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December 28, 2009

A LOOK BACK AT 2009

For more information on Newsline, contact: Kari Barbic, Media Specialist, American Farm Bureau Federation, karib@fb.org.

 
ONLY A FEW DAYS LEFT IN 2009.  WHAT WILL THE HISTORY BOOKS OF THE FUTURE SAY ABOUT THIS YEAR?  HERE ARE SOME OF THE BIG STORIES FOR U.S. AGRICULTURE.  

AFBF’S JOHNNA MILLER REPORTS.


MILLER: AS 2009 COMES TO A CLOSE, A LOT OF PEOPLE WILL LIKELY BE GLAD TO SEE IT GO.  IT’S BEEN A TOUGH YEAR AND U.S. AGRICULTURE WAS NOT IMMUNE TO THE CHALLENGES. AMERICAN FARM BUREAU PRESIDENT BOB STALLMAN TOOK A LOOK BACK AT SOME OF AGRICULTURE'S BIG THE BIG STORIES FOR 2009. TOPPING HIS LIST?
BOB STALLMAN: (AFBF PRESIDENT) I THINK THE WEATHER EXTREMES MAYBE THAT WE EXPERIENCED THIS YEAR, WHETHER IT WAS EARLY SPRING WEATHER THAT WAS TOO WET IN SOME AREAS, WE HAD ONGOING DROUGHTS IN CALIFORNIA AND TEXAS AND THEN THE FALL HARVEST WEATHER TURNED UNSEASONABLY COOL AND WET.  THAT PREVENTED A LOT OF HARVEST FROM OCCURRING ON SCHEDULE AND THEN CREATED A LOT OF QUALITY AND YIELD PROBLEMS IN PARTS OF THE COUNTRY.  SO IT WAS REALLY KIND OF AN UNUSUAL WEATHER YEAR FOR U.S. AGRICULTURE. 
MILLER: THE ECONOMIC CRISIS HIT ALL ASPECTS OF THE ECONOMY, SOME MORE THAN OTHERS. 
STALLMAN: WE HAD HOGS AND THE DAIRY INDUSTRY UNDER A LOT OF ECONOMIC STRESS.  WE HAD MUCH LOWER COMMODITY PRICES THAN WE HAD IN 2008 WHILE AT THE SAME TIME PRODUCERS WERE STILL COPING WITH HIGHER INPUT COSTS.  SO FROM AN ECONOMIC PERSPECTIVE, WE TOOK A SIGNIFICANT DECREASE IN NET FARM INCOME, EVEN THOUGH HISTORICALLY WE STILL HAD A RELATIVELY HIGH LEVEL.  THAT CREATED A LOT OF ANXIETY FOR PRODUCERS. 
MILLER: ANIMAL RIGHTS GROUPS CONTINUED THEIR ATTACKS ON ANIMAL AGRICULTURE, RESULTING IN LEGISLATION AND BALLOT INITIATIVES IN SEVERAL STATES TO REGULATE LIVESTOCK PRODUCTION AND MANAGEMENT PRACTICES.
STALLMAN: THE BIGGEST ISSUE WE FACE IS THAT THE AMERICAN PEOPLE ARE SO FAR REMOVED FROM AGRICULTURE AND THE WAY LIVESTOCK AND THEIR MEAT IS PRODUCED THAT THEY ACCEPT THE EMOTIONAL ARGUMENTS WHICH ARE NOT FACT BASED THAT THE ANIMAL RIGHTS GROUPS USE TO PASS LEGISLATION TO RESTRICT THE WAY PRODUCERS RAISE ANIMALS.  WE DO CARE FOR OUR ANIMALS. WE WOULD NOT BE SUCCESSFUL OTHERWISE AND WE DO TAKE CARE OF THEIR WELFARE.  WE JUST HAVE TO DO A BETTER JOB OF TELLING THAT STORY TO A PUBLIC THAT REALLY DOESN’T UNDERSTAND MUCH ABOUT PRODUCTION AGRICULTURE.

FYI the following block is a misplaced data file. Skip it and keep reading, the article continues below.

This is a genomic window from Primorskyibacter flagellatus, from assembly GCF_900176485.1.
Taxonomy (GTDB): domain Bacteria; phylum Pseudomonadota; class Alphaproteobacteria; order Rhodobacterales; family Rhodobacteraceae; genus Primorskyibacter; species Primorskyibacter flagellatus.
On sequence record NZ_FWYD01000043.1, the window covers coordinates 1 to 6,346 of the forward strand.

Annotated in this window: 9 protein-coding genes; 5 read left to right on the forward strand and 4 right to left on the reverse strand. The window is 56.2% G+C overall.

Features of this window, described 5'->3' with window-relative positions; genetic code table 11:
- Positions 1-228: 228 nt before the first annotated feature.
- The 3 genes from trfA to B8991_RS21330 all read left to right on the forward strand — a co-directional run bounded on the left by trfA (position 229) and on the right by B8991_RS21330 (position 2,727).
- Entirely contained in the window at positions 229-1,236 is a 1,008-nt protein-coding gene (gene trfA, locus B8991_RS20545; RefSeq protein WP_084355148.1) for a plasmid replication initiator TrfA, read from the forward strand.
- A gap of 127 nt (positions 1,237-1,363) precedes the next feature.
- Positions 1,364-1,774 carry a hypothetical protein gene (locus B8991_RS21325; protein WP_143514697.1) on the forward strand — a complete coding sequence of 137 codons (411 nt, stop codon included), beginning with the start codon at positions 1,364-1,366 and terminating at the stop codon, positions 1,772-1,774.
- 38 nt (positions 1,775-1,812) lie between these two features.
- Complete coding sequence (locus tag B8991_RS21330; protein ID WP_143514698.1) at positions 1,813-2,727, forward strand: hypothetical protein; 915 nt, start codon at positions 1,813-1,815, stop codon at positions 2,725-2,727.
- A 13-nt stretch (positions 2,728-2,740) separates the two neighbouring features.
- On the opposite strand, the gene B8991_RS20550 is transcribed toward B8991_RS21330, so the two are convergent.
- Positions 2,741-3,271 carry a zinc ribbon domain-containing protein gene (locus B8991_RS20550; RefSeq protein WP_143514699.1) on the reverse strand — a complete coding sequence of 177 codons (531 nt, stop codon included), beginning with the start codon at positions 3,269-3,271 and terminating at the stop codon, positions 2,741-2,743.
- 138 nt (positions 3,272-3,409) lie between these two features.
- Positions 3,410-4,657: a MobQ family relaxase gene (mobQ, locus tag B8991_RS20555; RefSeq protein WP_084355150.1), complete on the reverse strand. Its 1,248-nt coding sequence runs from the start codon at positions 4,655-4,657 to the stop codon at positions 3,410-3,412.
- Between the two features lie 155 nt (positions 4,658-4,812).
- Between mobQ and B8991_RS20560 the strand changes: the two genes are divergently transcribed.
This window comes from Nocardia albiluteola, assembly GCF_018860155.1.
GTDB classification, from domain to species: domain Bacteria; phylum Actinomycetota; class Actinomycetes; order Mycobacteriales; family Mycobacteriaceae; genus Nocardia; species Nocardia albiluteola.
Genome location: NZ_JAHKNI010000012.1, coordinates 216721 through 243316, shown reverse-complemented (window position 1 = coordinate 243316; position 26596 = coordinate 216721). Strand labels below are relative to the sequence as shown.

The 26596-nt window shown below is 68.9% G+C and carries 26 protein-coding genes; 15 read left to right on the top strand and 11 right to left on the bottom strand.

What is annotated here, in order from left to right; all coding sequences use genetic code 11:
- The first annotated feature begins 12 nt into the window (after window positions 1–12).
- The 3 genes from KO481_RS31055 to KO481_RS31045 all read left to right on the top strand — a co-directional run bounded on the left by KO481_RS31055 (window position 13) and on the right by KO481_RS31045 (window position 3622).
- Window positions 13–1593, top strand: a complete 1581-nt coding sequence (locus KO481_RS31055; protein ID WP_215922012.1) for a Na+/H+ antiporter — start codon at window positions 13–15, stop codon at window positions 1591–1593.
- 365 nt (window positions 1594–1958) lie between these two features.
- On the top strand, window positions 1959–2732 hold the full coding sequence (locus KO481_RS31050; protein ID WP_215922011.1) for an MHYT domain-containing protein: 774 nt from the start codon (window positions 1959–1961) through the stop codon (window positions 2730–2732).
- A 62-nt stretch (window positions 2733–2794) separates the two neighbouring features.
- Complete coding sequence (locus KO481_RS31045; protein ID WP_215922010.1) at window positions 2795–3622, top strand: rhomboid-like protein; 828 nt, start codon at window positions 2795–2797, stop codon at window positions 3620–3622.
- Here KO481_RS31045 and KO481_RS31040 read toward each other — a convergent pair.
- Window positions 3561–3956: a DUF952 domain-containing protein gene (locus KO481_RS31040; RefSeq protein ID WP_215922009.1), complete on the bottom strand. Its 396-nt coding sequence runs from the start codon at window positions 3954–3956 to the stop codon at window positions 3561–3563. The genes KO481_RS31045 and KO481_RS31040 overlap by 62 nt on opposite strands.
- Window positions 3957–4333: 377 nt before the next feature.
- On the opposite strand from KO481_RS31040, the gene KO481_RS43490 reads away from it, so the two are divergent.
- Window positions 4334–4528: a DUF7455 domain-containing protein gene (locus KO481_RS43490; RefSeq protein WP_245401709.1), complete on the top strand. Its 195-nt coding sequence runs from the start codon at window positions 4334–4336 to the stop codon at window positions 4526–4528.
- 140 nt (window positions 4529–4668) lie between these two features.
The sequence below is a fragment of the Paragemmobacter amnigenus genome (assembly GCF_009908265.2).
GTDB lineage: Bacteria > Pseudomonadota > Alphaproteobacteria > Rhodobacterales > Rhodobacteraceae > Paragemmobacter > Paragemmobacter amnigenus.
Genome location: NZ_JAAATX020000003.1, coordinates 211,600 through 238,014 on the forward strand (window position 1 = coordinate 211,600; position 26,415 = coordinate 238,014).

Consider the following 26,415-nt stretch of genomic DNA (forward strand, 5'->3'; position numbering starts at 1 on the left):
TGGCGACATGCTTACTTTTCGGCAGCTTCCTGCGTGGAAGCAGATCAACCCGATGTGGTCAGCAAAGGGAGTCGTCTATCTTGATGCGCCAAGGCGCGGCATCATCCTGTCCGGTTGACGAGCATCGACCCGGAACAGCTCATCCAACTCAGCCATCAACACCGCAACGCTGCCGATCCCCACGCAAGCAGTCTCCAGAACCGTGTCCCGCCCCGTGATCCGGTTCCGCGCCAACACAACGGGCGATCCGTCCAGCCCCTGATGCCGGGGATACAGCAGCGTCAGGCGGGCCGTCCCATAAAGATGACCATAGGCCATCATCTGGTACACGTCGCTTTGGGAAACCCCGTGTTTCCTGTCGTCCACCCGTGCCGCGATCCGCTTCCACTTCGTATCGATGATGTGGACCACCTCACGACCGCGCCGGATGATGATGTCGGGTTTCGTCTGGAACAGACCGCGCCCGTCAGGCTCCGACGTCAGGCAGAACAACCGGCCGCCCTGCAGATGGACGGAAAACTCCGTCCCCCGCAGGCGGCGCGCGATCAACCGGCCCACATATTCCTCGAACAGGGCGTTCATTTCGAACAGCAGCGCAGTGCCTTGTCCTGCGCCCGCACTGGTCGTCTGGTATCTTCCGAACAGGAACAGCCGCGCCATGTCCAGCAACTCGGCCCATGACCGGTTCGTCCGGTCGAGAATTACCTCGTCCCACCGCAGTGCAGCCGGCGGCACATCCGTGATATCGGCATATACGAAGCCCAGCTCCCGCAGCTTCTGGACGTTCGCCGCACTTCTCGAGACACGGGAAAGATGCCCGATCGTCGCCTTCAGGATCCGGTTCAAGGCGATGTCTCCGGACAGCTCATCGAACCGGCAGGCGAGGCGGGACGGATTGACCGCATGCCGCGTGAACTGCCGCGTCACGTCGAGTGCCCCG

MILLER: STALLMAN SAYS UNDER THE OBAMA ADMINISTRATION, THE ENVIRONMENTAL PROTECTION AGENCY PROPOSED MANY NEW REGULATIONS ON AGRICULTURE.  BUT THE BIGGEST ECONOMIC THREAT MAY HAVE COME FROM CONGRESS.
STALLMAN: PROPOSED CLIMATE CHANGE LEGISLATION IN THE FORM OF A MANDATORY CAP-AND-TRADE SCHEME TO REDUCE CARBON DIOXIDE EMISSIONS HAS BEEN FRONT AND CENTER.  A BILL PASSED THE HOUSE OF REPRESENTATIVES.  IT’S ONE THAT WE OPPOSE BECAUSE WE BELIEVE THAT IT WOULD CAUSE US TO REDUCE OUR CROP ACRES IN THIS COUNTRY AND PUT THEM INTO TREES AND REDUCE OUR ABILITY TO PRODUCE FOOD.  THE BILL IS IN THE SENATE NOW AND WE ARE FIGHTING THE BATTLE IN THE SENATE TRYING TO PUT SOME COMMONSENSE PROVISIONS IN FOR AMERICAN AGRICULTURE WHERE WE DON’T PUT THIS BURDEN ON AMERICAN AGRICULTURE OF HIGHER ENERGY PRICES AND LESS ABILITY TO PRODUCE FOOD. 
MILLER: WITH THE SENATE YET TO VOTE ON THE ISSUE, CLIMATE CHANGE LEGISLATION WILL PROBABLY BE A BIG STORY FOR 2010 AS WELL.  JOHNNA MILLER, WASHINGTON.
MILLER: WE HAVE TWO EXTRA ACTUALITIES WITH AFBF PRESIDENT BOB STALLMAN.  IN THE FIRST EXTRA ACTUALITY HE TALKS ABOUT THE IMPACT OF THE NATION’S ECONOMIC WOES ON U.S. AGRICULTURE. THE CUT RUNS 17 SECONDS, IN 3-2-1.
STALLMAN: WE WENT INTO THIS ECONOMIC CRISIS IN AGRICULTURE IN BETTER SHAPE FROM A DEBT TO ASSET RATIO THAN A LOT OF OTHER INDUSTRY SECTORS.  THAT HAS ALLOWED US TO WEATHER IT A LITTLE BIT BETTER, BUT YOU KNOW THAT CUSHION IS GETTING TO BE PRETTY FRAYED RIGHT NOW AND THERE’S A LOT OF UNCERTAINTY AND ANXIETY ABOUT WHAT 2010 WILL BRING. 
MILLER: IN THE SECOND EXTRA ACTUALITY STALLMAN TALKS ABOUT THE GROWING IMPORTANCE OF THE COURTS WHEN IT COMES TO REGULATION ON U.S. AGRICULTURE. THE CUT RUNS 19 SECONDS, IN 3-2-1.
STALLMAN: WE HAD A COUPLE OF INSTANCES THIS YEAR WHERE WE THOUGHT IT WAS VERY IMPORTANT TO CHALLENGE COURT RULINGS THAT PUT A NEW REGULATORY BURDEN ON AMERICAN AGRICULTURE.  FOR EXAMPLE, HAVING TO GET CLEAN WATER ACT PERMITS TO EVEN APPLY ANY CROP PROTECTANT CHEMICAL, EVEN THOUGH IT ALREADY HAS APPLICATION REQUIREMENTS, BUT HAVE TO GET A NEW PERMIT AND THAT WILL HAVE TO PLAY OUT IN THE COURTS. 
MILLER: NEWSLINE IS UPDATED MONDAYS AND THURSDAYS BY 5PM EASTERN TIME. THANK YOU FOR LISTENING.

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